Therapy/Service/Emotional Support Dogs

DEFINING TERMS: Therapy vs. Service vs. Emotional Support Dogs

These three categories of working dogs are often misinterpreted, confused with one another, used interchangeably as though they are all the same, and/or unknown to the general public. As a therapy dog handler, chances are you’ll be asked what defines a therapy dog, and what differentiates therapy dogs from service and emotional support dogs. The following brief explanations and graphics will be a great reference in these situations.

What is a Service Dog?

According to the Americans with Disabilities Act, the legal definition of a service dog is a dog that has been individually trained to do work or perform tasks that mitigate the effects of a person’s disability.  Examples are a dog who alerts his diabetic handler to low blood sugar, a dog who opens doors, turns on lights, and picks up dropped items for a person who uses a wheelchair, and guide and hearing alert dogs for blind or deaf handlers. Service dogs should be trained to the highest possible standards, such as those set forth by Assistance Dogs International ( However, it is not legally required for service dogs to be professionally trained (in other words, individuals handlers are allowed to train their own service dogs, even if they don’t have any training experience or relevant credentials). Service dog “certification” is something of a misnomer, because there isn’t actually any legally mandated certification for service dogs. They simply must be trained specific tasks directly related to a person’s disability. They should also be extremely well behaved in public places, and able to work in the midst of significant distraction. Service dogs can be outfitted in vests or capes to identify them as service dogs, however this is not legally required, nor are any sort of ID tags, cards, or paperwork.

What is a Therapy Dog?

Therapy Dogs also receive extensive training but have a completely different type of job than service dogs. Their responsibilities are to provide psychological and emotional comfort to individuals other than their handlers; who are usually their owners. These dogs have stable temperaments and friendly, easy-going personalities. Typically, they visit institutions like hospitals, schools, hospices, psychotherapy offices, nursing homes and more.  Unlike service dogs, therapy dogs are encouraged to socialize and interact with a variety of people while they’re on-duty.

Somewhat similar to service dogs, therapy dogs can have a variety of jobs.  While most people are familiar with therapy dogs who visit places like hospitals, nursing homes and hospices to provide emotional therapy, these are not the only environments in which therapy dogs can be beneficial.  Therapy dogs may also visit schools, day cares, group homes and rehabilitation centers.  Their roles vary, from dogs who give learning disabled children the confidence to read out loud to actively participating in physical rehabilitation therapy. In some cases, a therapy dog will work in a particular establishment exclusively, like a psychotherapy practice.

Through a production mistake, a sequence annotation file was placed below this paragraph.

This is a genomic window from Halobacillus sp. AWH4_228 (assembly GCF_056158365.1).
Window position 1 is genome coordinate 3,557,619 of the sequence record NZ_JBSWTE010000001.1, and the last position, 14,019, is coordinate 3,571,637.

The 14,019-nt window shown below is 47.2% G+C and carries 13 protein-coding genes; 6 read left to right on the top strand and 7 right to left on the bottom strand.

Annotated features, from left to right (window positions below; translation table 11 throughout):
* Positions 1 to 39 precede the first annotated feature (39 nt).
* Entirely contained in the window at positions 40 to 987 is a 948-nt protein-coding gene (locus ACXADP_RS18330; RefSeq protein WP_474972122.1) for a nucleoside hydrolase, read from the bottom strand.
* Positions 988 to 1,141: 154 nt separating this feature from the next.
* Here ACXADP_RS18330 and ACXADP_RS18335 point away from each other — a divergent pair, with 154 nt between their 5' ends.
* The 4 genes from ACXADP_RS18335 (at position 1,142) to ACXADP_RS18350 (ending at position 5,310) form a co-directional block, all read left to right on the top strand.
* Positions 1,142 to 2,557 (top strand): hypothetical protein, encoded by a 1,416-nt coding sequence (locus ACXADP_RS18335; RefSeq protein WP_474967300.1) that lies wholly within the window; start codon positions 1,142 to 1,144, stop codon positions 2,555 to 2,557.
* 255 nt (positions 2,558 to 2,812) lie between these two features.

Therapy dogs may be trained by just about anyone, but must meet the standards set by a particular organization to be certified and actively participate within the respective organization.  They are usually handled by their owners, but in some cases of Animal Assisted Therapy, the therapy dog may be handled by a trained professional.

It is important to note that, despite thorough training, certification and the therapeutic benefits therapy dogs provide, they do not have the same jobs or legal designation as service dogs.  While some institutions offer therapy dogs access on a case by case for the benefit of patients, guests, customers or clientele, the handlers or owners of therapy dogs do not have the same rights to be accompanied by these dogs in places where pets are not permitted.

What is an Emotional Support Dog?

An Emotional Support Animal is a dog or other common domestic animal that provides emotional support to a handler who is severely depressed, has social anxiety, is elderly and requires the companion animal for stability and purpose in life, etc. If a psychiatrist or MD determines that a patient with mental illness would benefit from the companionship of an emotional support animal, s/he can “prescribe” an ESA, usually by writing a letter that states as much. This type of letter allows ESAs to live in housing that otherwise doesn’t allow pets, and/or to travel with their handlers in the cabin of an aircraft.

ESAs are not task trained like service dogs are. Little training is required, so long as the animal is reasonably well behaved by general pet standards. This means the animal is potty-trained and has no bad habits that would disturb neighbors such as frequent or lengthy episodes of barking. The animal should not pose a danger to other tenants or to workmen. But there is no requirement for specific training or mitigating tasks since emotional support animals are not generally taken anywhere pets would not ordinarily go without permission.